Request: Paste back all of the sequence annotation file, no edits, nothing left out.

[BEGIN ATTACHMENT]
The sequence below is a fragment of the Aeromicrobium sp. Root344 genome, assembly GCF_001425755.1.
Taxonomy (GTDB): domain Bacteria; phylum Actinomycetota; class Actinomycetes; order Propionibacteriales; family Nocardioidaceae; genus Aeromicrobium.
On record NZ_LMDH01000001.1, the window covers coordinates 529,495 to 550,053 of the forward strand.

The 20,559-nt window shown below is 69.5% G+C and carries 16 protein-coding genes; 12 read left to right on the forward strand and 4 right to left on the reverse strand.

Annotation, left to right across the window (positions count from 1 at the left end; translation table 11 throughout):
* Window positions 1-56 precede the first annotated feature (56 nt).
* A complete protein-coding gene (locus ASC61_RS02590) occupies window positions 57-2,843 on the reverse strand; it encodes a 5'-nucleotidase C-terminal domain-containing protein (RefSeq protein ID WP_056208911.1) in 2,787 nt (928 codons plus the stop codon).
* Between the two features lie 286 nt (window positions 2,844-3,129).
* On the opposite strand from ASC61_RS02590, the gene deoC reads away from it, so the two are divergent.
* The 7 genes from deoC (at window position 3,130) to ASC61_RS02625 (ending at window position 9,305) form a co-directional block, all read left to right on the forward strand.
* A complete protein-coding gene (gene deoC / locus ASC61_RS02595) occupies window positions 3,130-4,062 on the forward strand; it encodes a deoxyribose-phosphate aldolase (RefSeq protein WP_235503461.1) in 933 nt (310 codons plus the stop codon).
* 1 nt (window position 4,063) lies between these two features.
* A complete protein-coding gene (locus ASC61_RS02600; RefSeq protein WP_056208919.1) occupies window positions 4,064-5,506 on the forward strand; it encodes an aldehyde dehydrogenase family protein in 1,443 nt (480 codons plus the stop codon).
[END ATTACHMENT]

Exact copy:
The sequence below is a fragment of the Aeromicrobium sp. Root344 genome, assembly GCF_001425755.1.
Taxonomy (GTDB): domain Bacteria; phylum Actinomycetota; class Actinomycetes; order Propionibacteriales; family Nocardioidaceae; genus Aeromicrobium.
On record NZ_LMDH01000001.1, the window covers coordinates 529,495 to 550,053 of the forward strand.

The 20,559-nt window shown below is 69.5% G+C and carries 16 protein-coding genes; 12 read left to right on the forward strand and 4 right to left on the reverse strand.

Annotation, left to right across the window (positions count from 1 at the left end; translation table 11 throughout):
* Window positions 1-56 precede the first annotated feature (56 nt).
* A complete protein-coding gene (locus ASC61_RS02590) occupies window positions 57-2,843 on the reverse strand; it encodes a 5'-nucleotidase C-terminal domain-containing protein (RefSeq protein ID WP_056208911.1) in 2,787 nt (928 codons plus the stop codon).
* Between the two features lie 286 nt (window positions 2,844-3,129).
* On the opposite strand from ASC61_RS02590, the gene deoC reads away from it, so the two are divergent.
* The 7 genes from deoC (at window position 3,130) to ASC61_RS02625 (ending at window position 9,305) form a co-directional block, all read left to right on the forward strand.
* A complete protein-coding gene (gene deoC / locus ASC61_RS02595) occupies window positions 3,130-4,062 on the forward strand; it encodes a deoxyribose-phosphate aldolase (RefSeq protein WP_235503461.1) in 933 nt (310 codons plus the stop codon).
* 1 nt (window position 4,063) lies between these two features.
* A complete protein-coding gene (locus ASC61_RS02600; RefSeq protein WP_056208919.1) occupies window positions 4,064-5,506 on the forward strand; it encodes an aldehyde dehydrogenase family protein in 1,443 nt (480 codons plus the stop codon).